About Attention Deficit Disorder
Attention Deficit Disorder, though fairly recently recognized as a specific disorder, is one of the most commonly diagnosed and studied problems among young people today. Often ADD is joined in diagnosis with a similar set of behavioral issues and referred to as ADHD—Attention Deficit Hyperactivity Disorder. In casual descriptive practice the terms are used interchangeably with the later addition of ADHD being the more common in keeping with current diagnostic language.. Attention Deficit Disorder is characterized by being easily distracted, difficulty following instructions, difficulty with sustained attention, poor ability to organize goal-directed activities, shifting from one uncompleted task to another, and failure to listen attentively to others. ADD is typically diagnosed in the elementary school age group, though it may manifest in teenage years as well.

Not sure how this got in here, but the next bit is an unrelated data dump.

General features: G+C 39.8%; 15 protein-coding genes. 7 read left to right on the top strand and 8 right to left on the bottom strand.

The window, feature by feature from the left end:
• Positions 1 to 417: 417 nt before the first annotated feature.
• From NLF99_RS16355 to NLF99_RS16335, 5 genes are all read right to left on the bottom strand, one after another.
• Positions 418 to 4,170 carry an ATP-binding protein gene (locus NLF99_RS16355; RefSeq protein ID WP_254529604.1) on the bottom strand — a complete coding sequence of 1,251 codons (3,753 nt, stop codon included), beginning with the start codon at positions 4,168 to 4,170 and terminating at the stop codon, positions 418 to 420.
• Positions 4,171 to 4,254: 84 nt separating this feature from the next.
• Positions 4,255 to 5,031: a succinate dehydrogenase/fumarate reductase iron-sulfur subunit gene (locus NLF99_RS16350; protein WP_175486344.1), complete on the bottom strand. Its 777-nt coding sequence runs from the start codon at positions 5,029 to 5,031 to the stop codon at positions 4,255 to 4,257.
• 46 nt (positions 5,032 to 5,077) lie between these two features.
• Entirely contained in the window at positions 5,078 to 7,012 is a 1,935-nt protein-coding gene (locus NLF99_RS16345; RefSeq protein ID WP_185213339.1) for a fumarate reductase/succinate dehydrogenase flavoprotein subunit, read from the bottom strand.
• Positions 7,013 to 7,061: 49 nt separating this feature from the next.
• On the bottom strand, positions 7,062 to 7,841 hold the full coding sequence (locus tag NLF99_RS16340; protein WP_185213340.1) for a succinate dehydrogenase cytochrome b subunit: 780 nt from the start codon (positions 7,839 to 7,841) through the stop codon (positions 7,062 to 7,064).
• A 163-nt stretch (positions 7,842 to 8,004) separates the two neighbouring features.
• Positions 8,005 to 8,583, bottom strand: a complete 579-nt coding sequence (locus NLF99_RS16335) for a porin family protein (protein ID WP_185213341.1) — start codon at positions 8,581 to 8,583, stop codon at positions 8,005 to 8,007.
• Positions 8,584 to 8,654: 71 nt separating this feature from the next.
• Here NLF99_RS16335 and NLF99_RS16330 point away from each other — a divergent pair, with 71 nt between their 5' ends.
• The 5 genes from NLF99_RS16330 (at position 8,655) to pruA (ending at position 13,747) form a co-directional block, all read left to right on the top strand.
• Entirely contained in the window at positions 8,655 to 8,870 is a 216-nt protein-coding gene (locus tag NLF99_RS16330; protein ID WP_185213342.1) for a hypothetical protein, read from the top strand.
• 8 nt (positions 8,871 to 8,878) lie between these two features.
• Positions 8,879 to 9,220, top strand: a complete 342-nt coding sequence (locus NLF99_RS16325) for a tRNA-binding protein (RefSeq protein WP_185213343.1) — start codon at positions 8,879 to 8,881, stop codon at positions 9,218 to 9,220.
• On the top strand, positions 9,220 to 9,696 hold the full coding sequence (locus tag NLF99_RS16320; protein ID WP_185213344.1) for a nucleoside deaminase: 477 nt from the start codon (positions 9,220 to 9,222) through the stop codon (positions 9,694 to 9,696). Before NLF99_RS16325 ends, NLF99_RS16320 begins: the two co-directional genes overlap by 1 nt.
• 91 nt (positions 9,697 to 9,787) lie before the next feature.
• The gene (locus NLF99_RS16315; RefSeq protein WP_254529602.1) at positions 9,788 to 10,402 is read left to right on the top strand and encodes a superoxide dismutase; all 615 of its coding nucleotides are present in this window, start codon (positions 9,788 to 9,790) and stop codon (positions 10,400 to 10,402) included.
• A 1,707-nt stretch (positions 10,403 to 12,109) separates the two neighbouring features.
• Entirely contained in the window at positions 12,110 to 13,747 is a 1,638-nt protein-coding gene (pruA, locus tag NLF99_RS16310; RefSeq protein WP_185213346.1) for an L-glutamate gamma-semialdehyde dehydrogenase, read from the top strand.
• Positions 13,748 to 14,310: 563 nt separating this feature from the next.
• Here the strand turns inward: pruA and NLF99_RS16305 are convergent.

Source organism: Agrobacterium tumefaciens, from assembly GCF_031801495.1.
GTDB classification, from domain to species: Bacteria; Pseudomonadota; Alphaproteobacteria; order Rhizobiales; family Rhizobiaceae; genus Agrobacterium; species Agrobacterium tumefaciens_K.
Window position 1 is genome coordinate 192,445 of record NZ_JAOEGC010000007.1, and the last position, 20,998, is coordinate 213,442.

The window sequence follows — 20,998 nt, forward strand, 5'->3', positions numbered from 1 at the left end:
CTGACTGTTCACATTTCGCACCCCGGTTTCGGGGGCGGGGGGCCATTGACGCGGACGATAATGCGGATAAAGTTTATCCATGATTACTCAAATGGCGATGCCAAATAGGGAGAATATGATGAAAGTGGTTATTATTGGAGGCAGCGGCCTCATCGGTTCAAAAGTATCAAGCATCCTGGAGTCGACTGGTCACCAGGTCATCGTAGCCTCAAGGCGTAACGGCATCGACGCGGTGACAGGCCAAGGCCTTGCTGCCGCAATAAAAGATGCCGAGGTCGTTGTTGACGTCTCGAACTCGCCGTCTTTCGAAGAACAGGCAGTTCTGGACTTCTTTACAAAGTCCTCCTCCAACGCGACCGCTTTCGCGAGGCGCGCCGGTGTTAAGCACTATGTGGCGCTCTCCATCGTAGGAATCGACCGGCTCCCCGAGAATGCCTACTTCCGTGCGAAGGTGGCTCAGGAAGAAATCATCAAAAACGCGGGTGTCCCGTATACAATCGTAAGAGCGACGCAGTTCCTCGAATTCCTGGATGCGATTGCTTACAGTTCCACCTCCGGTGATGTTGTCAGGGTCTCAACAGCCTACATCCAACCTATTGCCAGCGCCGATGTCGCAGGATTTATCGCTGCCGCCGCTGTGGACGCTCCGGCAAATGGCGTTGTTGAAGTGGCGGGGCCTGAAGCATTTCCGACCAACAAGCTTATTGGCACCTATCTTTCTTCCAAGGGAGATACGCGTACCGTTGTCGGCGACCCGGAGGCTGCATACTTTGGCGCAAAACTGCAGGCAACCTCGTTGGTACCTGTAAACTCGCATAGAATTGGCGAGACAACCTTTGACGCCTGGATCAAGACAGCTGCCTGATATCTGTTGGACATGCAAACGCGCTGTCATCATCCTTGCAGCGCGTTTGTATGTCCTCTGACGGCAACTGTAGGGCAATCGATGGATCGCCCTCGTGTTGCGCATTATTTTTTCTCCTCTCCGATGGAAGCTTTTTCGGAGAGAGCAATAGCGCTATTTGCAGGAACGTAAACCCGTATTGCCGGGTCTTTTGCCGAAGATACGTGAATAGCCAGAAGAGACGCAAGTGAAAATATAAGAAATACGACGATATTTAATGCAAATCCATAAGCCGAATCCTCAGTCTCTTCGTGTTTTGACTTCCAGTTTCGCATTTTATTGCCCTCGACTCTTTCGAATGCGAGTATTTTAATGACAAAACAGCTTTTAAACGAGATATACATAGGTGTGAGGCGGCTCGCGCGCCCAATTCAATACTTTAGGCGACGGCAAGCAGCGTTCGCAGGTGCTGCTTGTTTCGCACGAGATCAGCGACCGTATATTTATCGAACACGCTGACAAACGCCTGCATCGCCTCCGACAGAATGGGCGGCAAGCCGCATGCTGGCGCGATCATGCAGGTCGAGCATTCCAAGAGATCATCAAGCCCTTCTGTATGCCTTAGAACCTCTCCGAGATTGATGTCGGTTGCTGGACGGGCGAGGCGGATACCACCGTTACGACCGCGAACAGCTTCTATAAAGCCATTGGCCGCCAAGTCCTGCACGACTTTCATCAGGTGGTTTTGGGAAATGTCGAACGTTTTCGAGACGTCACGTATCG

Treatment of Attention Deficit Disorder, as with ADHD, is most effective with a combination of medication and behavioral therapy rather than using either alone. Among the therapies used to ameliorate the effects of attention deficits are psychoeducational therapy, behavior therapy, cognitive behavioral therapy, and specially tailored school and parent focused training. In addition some children suffering with ADD have been helped by social skills training. The more commonly prescribed medications are various stimulants, which are intended to help children improve focus and attention span. Some children have negative reactions to the medication, and there are some side effects that can be problematic.
Families of children with Attention Deficit Disorder face challenges, including a higher than average divorce rate. Almost half of the children who have attention deficits will fail to finish high school. Some families who object to the medication of their children have turned to diet and lifestyle changes in hopes of obtaining better results, but the effectiveness of these alternative treatments has not been established.